It is not surprising that humans are predisposed to favouring those within their own social circle or community ("The perils of selective solidarity"; last Sunday).
In his book, Moral Tribes: Emotion, Reason, And The Gap Between Us And Them, psychologist Joshua Greene explains that biologically, human beings evolved to cooperate only in a tribal way.
This "us versus them" mentality results when the moral common sense forged with members of a community with similar interests and values differs from that of another.
This instinct is portrayed in a dilemma posed by philosopher Peter Singer, who asked if one would save a drowning child if it meant ruining one's expensive suit.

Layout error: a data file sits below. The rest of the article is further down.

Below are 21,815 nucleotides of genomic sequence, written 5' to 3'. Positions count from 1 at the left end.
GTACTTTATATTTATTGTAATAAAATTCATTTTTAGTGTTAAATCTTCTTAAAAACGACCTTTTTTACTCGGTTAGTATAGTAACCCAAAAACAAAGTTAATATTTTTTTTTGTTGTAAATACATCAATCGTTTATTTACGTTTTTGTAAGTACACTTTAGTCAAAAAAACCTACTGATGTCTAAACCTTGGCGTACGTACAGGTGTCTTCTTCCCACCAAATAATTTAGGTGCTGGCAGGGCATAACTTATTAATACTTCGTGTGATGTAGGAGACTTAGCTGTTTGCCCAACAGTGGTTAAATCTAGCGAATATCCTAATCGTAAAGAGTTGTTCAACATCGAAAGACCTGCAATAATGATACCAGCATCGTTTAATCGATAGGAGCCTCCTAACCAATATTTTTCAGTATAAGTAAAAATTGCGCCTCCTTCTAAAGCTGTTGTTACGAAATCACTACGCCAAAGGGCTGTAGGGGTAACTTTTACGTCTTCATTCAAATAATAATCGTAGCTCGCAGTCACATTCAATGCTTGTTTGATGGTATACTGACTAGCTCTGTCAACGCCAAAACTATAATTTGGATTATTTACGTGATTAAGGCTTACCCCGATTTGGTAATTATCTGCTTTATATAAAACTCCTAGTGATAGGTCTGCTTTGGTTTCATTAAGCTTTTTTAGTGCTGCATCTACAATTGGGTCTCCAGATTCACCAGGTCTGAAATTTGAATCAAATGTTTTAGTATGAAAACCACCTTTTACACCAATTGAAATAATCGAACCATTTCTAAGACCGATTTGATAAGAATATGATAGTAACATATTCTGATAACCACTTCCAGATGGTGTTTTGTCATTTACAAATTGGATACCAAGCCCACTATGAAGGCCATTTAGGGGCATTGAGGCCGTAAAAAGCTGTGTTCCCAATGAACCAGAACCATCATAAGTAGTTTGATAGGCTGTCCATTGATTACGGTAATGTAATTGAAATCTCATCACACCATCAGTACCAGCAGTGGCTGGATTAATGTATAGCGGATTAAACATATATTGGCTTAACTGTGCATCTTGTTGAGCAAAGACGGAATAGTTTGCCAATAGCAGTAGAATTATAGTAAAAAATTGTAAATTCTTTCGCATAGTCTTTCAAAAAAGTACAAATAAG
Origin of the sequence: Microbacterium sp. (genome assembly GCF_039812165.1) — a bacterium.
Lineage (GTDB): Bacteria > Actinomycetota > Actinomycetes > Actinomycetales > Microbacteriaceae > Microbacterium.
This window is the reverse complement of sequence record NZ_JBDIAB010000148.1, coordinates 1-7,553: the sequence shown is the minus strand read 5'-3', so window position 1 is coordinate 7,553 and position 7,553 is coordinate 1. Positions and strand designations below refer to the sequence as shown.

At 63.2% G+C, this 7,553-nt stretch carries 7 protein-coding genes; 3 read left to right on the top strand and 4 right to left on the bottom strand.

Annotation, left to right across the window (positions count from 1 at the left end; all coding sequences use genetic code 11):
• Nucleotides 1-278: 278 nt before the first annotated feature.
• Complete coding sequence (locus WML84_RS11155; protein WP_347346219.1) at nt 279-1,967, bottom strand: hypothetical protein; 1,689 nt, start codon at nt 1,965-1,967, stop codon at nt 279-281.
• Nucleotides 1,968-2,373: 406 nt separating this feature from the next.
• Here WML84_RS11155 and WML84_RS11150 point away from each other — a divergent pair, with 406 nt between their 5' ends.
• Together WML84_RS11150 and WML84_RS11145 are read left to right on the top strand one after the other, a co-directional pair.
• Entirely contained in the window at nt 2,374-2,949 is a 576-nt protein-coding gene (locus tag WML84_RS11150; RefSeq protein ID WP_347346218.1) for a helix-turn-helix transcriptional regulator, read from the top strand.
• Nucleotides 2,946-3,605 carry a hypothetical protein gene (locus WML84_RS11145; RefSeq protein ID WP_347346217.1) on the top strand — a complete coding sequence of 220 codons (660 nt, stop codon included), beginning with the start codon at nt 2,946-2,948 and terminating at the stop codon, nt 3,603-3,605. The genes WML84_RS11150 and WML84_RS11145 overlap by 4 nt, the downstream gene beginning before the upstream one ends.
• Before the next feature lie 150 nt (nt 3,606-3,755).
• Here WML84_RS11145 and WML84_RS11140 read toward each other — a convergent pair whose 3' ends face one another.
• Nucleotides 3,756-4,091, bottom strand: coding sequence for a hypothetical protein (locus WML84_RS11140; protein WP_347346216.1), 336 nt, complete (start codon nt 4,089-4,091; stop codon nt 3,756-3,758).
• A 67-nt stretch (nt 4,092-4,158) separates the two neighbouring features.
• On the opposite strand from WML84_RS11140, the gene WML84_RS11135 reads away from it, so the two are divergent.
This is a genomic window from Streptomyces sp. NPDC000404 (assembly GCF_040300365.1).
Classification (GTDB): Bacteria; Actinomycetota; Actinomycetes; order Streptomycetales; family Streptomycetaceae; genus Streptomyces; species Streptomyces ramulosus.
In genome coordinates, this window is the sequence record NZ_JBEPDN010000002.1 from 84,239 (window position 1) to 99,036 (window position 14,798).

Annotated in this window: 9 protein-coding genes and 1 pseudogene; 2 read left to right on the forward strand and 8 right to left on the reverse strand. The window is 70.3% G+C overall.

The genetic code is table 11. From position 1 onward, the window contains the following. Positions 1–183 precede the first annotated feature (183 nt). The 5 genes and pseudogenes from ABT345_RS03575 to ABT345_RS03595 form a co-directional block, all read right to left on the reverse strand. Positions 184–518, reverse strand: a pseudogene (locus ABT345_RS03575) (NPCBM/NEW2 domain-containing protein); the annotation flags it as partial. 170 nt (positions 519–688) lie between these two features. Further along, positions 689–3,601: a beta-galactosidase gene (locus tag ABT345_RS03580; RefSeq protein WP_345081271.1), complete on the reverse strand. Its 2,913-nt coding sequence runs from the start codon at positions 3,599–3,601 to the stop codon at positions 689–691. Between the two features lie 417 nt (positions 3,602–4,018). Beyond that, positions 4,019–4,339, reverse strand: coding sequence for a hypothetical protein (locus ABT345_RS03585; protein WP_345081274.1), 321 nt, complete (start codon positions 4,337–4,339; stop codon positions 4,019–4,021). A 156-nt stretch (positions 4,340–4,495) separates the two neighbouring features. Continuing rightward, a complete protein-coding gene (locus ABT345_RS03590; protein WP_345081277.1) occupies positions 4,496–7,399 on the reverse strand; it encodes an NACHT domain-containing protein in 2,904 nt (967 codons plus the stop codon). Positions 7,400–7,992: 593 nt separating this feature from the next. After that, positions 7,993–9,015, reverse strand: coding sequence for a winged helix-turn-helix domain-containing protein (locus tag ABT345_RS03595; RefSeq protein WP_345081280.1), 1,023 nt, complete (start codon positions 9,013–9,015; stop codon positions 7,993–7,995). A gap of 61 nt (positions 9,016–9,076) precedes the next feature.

Most people would be appalled at letting the child drown. But would they feel an urgent obligation to donate money to save the lives of starving children in Africa?
Most people would say it is nice to make a donation, but it would not be terrible if one chose to spend the money on oneself instead. So, is there a moral difference between seeing a child die in front of you, and knowing many children are dying on the other side of the world?
If morality allows individuals to form a group and get along with one another, then the challenge is to get groups with competing interests to get along - a tall order, given that humans have real limitations, obligations and frailties.
So the best solution is to set reasonable goals - in essence, be a little less "tribalistic".
Maria Loh Mun Foong (Ms)
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